CCN Autumn Budget Survey

November 12, 2020

Only one in five of England’s largest councils are confident of setting a balanced budget next year without dramatic reductions to frontline services, according to an Autumn Budget Survey by County Councils Network (CCN).

The survey comes as the network predicts a £1.7bn funding shortfall next year for their 36 councils, which is likely to be exacerbated by the second lockdown.

CCN says that the Autumn Budget Survey shows a failure to provide more funding for councils at this month’s Spending Review will result in local authorities implementing ‘visible and damaging changes’ to frontline services next year to balance their budgets, and could hamper their efforts to continue to tackle the spread of coronavirus.

England’s largest county and unitary councils said that after years of austerity, there is limited scope to reduce non-care services such as libraries, bus routes, and school transport. This means that the most severe reductions are likely to fall on social care services, despite pressures created by coronavirus.

The CCN Autumn Budget Survey received a 100% response rate, and shows that over the next two years:

  • Just one in five (22%) are ‘confident’ they can deliver a balanced budget next year without ‘dramatic’ reductions to services. Confidence drops further in 2022/23, with just one local authority confident of setting a balanced budget that year. Over half (56%) said service reductions would impact their efforts to tackle coronavirus, with 60% stating it will lead to a ‘fundamental reduction’ in frontline services.
  • Just one council said they would be able to invest in adult social care over the next two years if extra funding was not made available. Over half (56%) said they were planning to reduce access to care packages and/or introduce new charges for services ‘moderately or severely’, with 42% implementing the same severity of reductions to personal budgets and mental health services. As a result, almost half (46%) said it would mean fewer people would be able to access council-arranged care packages and 65% said it will lead to more demand on the NHS.
  • Roughly a third of councils say that they have no scope for savings in libraries, bus subsidies, and school transport because these services have already been reduced to minimum levels.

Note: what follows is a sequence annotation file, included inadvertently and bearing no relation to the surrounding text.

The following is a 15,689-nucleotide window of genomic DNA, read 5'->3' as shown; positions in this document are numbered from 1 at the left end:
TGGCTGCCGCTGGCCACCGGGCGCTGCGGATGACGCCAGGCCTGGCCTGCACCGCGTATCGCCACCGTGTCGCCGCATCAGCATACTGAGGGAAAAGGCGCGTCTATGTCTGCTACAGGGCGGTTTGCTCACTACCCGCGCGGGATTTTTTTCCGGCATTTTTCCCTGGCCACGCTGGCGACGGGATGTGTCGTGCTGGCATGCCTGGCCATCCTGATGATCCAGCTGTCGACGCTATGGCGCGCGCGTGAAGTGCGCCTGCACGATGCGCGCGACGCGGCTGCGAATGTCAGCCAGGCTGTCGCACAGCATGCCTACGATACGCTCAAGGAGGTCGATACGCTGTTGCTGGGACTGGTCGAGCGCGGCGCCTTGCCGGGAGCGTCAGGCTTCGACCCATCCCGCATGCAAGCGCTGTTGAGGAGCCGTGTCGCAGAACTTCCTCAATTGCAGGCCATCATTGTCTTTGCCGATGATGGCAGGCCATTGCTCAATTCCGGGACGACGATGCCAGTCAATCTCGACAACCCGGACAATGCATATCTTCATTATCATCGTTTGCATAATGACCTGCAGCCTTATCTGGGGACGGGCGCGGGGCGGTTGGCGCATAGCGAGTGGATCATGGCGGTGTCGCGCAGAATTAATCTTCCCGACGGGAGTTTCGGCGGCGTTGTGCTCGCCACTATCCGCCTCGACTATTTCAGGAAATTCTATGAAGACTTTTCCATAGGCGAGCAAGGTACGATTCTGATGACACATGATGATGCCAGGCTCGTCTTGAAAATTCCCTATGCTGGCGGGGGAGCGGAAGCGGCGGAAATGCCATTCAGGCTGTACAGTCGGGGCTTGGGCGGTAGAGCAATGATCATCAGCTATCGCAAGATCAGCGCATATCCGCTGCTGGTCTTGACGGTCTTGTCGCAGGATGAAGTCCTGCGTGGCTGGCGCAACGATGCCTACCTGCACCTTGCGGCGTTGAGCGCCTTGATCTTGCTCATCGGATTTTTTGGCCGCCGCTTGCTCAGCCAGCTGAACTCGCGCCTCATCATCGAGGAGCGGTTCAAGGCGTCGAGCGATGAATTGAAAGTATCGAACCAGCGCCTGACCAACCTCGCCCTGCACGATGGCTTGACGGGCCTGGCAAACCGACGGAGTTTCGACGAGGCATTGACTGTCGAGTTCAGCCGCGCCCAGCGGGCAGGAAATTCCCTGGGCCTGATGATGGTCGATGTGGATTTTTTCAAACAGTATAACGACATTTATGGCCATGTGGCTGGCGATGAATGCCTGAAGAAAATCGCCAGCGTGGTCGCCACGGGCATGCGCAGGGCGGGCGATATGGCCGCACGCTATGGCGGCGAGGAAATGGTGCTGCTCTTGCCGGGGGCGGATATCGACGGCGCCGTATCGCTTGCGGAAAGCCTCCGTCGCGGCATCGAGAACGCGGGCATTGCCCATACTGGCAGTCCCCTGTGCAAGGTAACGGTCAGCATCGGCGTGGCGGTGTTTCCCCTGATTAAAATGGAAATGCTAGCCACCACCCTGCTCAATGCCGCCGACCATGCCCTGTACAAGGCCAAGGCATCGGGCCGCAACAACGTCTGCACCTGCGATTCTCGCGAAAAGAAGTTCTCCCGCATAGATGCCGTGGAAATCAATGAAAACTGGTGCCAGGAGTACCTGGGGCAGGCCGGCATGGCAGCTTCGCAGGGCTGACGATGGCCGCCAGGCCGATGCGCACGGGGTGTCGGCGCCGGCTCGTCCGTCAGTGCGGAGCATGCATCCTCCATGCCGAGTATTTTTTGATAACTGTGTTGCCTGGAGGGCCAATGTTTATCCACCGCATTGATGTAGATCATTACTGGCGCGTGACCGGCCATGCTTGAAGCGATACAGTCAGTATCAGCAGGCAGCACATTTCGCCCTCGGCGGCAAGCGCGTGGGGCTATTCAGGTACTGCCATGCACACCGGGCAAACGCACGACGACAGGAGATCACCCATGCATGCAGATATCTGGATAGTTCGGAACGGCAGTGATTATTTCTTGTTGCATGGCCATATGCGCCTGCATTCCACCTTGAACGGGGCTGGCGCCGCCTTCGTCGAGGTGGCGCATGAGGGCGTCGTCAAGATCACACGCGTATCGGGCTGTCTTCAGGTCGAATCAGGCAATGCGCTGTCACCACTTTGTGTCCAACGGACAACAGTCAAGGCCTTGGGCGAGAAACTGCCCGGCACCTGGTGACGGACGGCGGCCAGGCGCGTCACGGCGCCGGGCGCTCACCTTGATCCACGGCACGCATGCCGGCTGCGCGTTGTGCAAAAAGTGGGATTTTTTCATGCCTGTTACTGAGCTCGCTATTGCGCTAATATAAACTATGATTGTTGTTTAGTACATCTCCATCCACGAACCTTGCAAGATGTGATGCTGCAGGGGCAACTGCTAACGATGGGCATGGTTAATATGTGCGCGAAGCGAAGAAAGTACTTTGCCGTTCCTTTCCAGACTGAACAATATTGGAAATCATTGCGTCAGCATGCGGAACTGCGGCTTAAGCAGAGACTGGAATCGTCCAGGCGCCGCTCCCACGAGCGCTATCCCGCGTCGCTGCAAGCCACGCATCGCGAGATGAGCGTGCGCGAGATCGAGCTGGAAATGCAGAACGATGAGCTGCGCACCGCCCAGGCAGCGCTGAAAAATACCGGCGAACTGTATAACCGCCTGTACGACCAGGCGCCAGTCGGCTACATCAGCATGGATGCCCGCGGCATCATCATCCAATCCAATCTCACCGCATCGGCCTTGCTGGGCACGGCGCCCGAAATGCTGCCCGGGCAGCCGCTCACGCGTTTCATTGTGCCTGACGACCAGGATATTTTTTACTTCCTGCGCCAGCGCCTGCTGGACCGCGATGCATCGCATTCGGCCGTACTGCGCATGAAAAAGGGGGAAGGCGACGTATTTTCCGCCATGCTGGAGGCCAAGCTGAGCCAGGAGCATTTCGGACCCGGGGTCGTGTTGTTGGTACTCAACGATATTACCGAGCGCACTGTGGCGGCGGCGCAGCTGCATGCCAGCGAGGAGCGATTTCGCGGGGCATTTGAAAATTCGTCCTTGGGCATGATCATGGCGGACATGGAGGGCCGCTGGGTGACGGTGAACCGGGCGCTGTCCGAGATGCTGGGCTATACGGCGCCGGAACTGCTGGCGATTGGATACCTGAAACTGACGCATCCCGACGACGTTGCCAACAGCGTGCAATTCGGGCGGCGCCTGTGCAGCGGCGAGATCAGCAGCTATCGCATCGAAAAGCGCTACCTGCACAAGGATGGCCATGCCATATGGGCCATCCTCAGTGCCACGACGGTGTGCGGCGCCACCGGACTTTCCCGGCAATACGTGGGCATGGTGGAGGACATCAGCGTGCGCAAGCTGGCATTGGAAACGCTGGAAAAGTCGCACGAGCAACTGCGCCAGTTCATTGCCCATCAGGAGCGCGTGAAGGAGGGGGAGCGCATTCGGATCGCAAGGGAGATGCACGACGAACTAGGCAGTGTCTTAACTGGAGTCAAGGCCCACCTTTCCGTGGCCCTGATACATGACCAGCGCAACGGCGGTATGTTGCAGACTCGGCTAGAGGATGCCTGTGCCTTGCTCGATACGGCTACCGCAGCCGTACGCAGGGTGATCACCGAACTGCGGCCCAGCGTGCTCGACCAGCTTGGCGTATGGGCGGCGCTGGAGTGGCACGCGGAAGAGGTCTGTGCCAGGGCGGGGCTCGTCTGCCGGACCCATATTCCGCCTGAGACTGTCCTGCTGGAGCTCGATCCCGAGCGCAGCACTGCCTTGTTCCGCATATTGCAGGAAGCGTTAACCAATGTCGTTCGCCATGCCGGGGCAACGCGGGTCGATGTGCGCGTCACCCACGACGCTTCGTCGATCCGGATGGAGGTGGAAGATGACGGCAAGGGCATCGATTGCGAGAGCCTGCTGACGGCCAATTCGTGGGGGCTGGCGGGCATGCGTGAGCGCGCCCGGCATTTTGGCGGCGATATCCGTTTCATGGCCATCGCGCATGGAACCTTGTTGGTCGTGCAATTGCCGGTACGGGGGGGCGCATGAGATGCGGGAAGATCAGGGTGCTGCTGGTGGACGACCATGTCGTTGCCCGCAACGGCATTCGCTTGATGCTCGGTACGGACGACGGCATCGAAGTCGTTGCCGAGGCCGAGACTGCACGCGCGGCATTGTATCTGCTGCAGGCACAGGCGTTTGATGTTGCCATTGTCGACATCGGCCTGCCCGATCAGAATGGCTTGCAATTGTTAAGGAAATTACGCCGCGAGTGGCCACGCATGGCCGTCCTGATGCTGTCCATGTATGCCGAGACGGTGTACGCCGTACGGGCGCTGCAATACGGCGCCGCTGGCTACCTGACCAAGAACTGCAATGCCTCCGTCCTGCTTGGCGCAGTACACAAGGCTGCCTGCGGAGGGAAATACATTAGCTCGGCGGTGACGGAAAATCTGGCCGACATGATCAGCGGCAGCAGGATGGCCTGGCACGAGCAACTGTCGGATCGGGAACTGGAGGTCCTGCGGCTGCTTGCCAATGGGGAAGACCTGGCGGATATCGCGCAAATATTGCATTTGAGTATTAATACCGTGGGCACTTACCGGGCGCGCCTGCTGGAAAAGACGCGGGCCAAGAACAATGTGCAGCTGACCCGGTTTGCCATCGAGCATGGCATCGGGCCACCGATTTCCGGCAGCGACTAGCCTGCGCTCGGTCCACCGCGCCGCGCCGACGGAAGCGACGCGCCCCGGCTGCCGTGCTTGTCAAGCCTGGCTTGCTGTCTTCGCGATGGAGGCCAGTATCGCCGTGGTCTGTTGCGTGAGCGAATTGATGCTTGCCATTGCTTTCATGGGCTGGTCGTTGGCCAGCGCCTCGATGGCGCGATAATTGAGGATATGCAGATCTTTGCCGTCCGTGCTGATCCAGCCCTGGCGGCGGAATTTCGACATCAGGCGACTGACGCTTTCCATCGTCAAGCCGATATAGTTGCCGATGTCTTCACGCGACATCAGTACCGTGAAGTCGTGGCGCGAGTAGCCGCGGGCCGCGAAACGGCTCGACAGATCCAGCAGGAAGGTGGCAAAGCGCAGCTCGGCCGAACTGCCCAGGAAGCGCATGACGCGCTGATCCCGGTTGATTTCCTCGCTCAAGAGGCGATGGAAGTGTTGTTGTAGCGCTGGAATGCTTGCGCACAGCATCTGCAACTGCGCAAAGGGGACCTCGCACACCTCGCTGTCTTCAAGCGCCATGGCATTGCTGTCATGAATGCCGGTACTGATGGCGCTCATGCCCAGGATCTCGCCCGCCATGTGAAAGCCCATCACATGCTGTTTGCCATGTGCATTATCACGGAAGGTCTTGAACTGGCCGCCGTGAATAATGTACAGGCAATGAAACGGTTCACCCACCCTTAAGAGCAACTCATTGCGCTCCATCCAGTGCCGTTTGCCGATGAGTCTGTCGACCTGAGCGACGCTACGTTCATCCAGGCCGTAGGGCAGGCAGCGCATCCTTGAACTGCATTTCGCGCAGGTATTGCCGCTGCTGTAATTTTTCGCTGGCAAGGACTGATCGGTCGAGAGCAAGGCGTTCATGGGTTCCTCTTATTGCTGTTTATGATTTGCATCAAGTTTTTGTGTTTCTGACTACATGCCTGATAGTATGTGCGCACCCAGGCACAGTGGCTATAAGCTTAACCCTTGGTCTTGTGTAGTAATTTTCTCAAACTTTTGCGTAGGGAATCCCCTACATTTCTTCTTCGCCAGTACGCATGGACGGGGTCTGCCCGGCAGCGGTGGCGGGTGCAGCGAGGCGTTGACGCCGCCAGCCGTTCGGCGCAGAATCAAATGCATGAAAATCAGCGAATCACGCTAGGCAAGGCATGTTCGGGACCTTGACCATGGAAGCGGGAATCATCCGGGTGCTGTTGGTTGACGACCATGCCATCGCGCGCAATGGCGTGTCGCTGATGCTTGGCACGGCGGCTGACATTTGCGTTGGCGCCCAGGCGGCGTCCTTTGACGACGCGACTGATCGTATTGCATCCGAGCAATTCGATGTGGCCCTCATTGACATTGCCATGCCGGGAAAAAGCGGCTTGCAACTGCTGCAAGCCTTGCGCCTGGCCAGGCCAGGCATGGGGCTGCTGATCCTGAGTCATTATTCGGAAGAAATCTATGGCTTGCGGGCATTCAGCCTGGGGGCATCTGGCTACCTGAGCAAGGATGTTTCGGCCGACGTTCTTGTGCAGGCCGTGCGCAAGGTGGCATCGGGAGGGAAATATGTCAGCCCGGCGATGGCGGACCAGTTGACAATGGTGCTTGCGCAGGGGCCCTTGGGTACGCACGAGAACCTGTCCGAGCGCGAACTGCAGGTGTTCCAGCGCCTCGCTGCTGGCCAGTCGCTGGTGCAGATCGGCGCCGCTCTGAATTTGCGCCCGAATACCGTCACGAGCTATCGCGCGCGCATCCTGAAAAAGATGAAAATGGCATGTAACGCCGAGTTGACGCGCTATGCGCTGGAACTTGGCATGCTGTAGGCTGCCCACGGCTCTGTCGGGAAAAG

Councils say that Government has provided emergency funding to cover the majority of additional council expenditure to date as a result of the virus, but they face millions in potential unfunded lost income from Council Tax and business rates. Every council in the survey said that lost Council Tax income would impact on their finances moderately (29%) or severely (71%) next year.

CCN says these losses could run to £800m next year, increasing the 36 councils’ funding gap next year to £2.2bn. So far, councils say they have been able to identify £485m worth of savings, leaving a £1.7bn gap.

At this month’s Spending Review, councils say Government needs to make a multi-billion-pound commitment to increase council funding for the next year alongside an ‘income guarantee’ to protect councils against losses in local taxation.

Councillor David Williams, Chairman of the County Councils Network, said of the CCN's Autumn Budget Survey findings, 'Over the past decade, councils have done all they can to protect frontline services, transforming their organisations so they are more efficient. But as this survey shows, we are quickly running out of ways to meet the funding shortfall without dramatic reductions which will make visible and damaging changes to highly-valued services.

'The financial support provided by government over the past year has been very welcome. But even before the onslaught of a second wave, councils were facing difficult choices and they are now left with little room to manoeuvre over the coming months as they face further escalating costs resulting in an immediate cliff-edge next year.

'Councils have pulled out all the stops throughout this pandemic to protect residents, maintain vital services and support the economic recovery. To ensure that they can continue to do whatever it takes over the winter to combat coronavirus and to prevent severe reductions to services next year, they need a significant increase in funding for 2021/22, alongside an income guarantee to protect against losses in Council Tax.'

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